Q We notice a huge rift between President Maithripala Sirisena and Prime Minister Ranil Wickremesinghe. How will it affect the government?
As it has been in the past four and-a-half years, the government will just carry on for the remaining few months of its term. We will govern the country in the same way we did during the remaining few months. It would be better in the future that both the President and the Prime Minister are elected from the same party. We evoked public criticism because the incumbent President and the Prime Minister did not see eye to eye.
Q How are you to going to face the next presidential election?
We, the UNP, will field a candidate acceptable to all the like-minded parties. At the last elections, mainly the UNP ensured victory for President Sirisena. His Sri Lanka Freedom Party (SLFP) did not support him. It would have been better had he joined hands with the UNP.
Q But, you talk about the formation of a political front with other parties called United National Front (UNF). Would you field a candidate who is in the UNP or in the UNF?
We are planning to contest as the UNF.
Q Any decision to adopt a new symbol...
We will discuss it later.
Q You have a few more months left. Would it be sufficient to activate these plans?
It is not a problem for us.
Q How far have you progressed in the formation of this alliance?
We have already joined hands with some parties and are working together as a common front even now.
Q Who is your candidate?
We will field a candidate who is popular among people.
Q Within the UNP, there are three opinions prevailing with regards to fielding the candidate. One faction promotes Housing and Construction Minister Sajith Premadasa as the common candidate, while the other wants Speaker Karu Jayasuriya. There is a third group that says Premier Ranil Wickremesinghe should be nominated as the candidate. How do you reconcile all these differences?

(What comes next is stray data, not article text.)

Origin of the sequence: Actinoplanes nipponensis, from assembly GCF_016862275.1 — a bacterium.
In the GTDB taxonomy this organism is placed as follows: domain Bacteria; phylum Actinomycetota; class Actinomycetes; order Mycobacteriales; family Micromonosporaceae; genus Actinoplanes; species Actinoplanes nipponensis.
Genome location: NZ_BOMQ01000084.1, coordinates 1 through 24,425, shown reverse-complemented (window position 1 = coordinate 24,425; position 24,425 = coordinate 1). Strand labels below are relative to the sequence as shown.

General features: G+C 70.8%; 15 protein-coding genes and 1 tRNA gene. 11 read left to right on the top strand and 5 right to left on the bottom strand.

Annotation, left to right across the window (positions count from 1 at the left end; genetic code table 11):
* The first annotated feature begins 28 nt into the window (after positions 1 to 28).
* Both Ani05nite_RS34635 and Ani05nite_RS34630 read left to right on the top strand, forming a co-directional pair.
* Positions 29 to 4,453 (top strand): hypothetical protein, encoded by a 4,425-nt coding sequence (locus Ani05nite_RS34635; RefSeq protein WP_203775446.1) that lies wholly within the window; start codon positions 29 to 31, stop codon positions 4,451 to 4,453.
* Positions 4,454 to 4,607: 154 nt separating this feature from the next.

It is not an issue. We always honour the party’s decision to choose the candidate. In 1989, there were issues. The party was in a quandary whether to field R. Premadasa, Gamini Dissanayake or Lalith Athulathmudali.
Finally, R. Premadasa was nominated and thereafter everyone supported him. In 1994, Gamini Dissanayake was made the candidate and D.B. Wijetunga, who was the President at that time supported him. Mr. Premadasa was no more. But, his widow Hema Premadasa got onto the stage in support of Mr. Dissanayake.
Q There is an apparent difference in the political situation between now and then. The country had seen many changes. The political complexion is different. Could you expect such unity today?
We are always ready for collective decision-making within the party.
Q The party was on a downward spiral during the past four and-a-half years. It was apparent in the results of the 2018 local authorities elections. From your point of view, what do you think reason was?
The formation of a unity government with the SLFP is the main reason. So, we could not rejuvenate the party because of our political alignment with the SLFP.
- At the last elections, the UNP ensured victory for President Sirisena. His party (SLFP) did not support him